Armstrong is the coach of Elmhurst’s 15-student cheer squad, and at a recent practice he made sure to set the record straight about cheerleading.
“There’s this stereotype out there,” Armstrong told a visitor during a water break. “People think cheerleaders are all about being . . . peppy.”
But forget about the stereotype. What Armstrong and his cheerleaders want you to know is that cheerleading is a sport. And to succeed in a sport, you have to be an athlete.
March 23, 2011|Pursuits
On the last afternoon before the start of spring break, the suite of student life offices in the Frick Center looked a little like a hotel lobby. Hurried people wheeled luggage around, traded goodbye hugs, wished each other happy travels. In one of the offices, Kevin Scheibel and Katie Schroeder were looking forward to a week of manual labor.
Scheibel, a sophomore, and Schroeder, a senior, each are leading one of the four teams of Elmhurst students fanning out across the country during the break to build new homes for Habitat for Humanity, the nonprofit organization that provides affordable housing for people in need.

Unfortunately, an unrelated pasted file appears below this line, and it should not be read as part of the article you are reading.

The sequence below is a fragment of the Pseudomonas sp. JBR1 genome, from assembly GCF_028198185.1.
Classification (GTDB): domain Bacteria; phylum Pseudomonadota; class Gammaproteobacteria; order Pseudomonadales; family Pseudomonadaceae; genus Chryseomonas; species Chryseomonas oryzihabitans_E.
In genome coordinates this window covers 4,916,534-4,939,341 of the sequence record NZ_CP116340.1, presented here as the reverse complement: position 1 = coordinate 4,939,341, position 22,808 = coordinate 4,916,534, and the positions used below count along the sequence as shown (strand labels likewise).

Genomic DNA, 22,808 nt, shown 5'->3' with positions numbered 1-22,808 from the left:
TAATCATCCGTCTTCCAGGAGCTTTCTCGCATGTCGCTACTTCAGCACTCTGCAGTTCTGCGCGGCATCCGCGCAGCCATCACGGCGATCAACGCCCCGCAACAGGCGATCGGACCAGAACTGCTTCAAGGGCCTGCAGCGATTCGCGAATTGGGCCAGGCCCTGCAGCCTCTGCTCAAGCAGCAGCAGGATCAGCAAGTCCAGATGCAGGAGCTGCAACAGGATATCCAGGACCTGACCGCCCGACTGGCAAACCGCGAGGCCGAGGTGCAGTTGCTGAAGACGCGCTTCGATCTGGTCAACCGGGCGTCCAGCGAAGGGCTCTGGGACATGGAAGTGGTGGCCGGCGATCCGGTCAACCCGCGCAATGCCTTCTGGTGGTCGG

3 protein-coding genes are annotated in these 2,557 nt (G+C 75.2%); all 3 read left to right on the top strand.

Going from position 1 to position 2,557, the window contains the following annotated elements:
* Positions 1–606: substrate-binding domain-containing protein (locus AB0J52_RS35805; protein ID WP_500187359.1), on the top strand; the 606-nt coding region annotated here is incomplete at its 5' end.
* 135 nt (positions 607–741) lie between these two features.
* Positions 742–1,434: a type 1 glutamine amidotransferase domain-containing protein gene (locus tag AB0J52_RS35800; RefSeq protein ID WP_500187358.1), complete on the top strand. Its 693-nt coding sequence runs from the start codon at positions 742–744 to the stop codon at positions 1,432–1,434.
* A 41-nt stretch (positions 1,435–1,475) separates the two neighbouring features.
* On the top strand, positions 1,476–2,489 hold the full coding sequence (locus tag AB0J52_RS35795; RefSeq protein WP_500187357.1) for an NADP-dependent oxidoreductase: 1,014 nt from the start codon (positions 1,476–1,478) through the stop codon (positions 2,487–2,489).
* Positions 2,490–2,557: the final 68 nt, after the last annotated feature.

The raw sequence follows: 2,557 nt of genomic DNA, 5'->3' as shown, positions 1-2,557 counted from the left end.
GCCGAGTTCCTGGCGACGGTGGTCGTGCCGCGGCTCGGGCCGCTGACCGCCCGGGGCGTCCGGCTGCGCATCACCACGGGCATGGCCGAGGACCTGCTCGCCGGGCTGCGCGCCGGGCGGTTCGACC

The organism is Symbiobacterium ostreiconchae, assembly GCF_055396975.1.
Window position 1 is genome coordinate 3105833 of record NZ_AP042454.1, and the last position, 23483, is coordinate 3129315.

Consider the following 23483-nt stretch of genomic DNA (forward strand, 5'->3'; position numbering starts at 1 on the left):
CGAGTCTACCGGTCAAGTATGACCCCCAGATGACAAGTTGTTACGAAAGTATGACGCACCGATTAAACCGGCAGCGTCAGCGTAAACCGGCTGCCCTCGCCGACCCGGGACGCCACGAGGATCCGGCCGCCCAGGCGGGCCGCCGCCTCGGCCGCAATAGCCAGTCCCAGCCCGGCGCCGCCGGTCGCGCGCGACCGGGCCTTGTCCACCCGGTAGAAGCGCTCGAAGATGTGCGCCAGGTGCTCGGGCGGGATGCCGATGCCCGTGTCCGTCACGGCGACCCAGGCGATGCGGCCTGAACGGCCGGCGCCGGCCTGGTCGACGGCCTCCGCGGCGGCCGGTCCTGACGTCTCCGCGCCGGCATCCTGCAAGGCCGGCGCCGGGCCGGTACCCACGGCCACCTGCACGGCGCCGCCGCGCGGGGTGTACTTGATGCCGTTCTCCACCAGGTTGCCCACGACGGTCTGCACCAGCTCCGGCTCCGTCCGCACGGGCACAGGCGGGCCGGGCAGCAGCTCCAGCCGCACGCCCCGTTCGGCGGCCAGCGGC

Scheibel’s team will be working in Biloxi, Mississippi; Schroeder’s in Americus, Georgia. Others are heading to New Mexico and South Carolina, to put up siding, shingle roofs, install windows, cut wood trim and otherwise do what they can to help a good cause.
If your idea of a college spring break is limited to some combination of beaches, bikinis and beer, you probably haven’t heard students like Scheibel or Schroeder talk about the value of a different kind of spring break.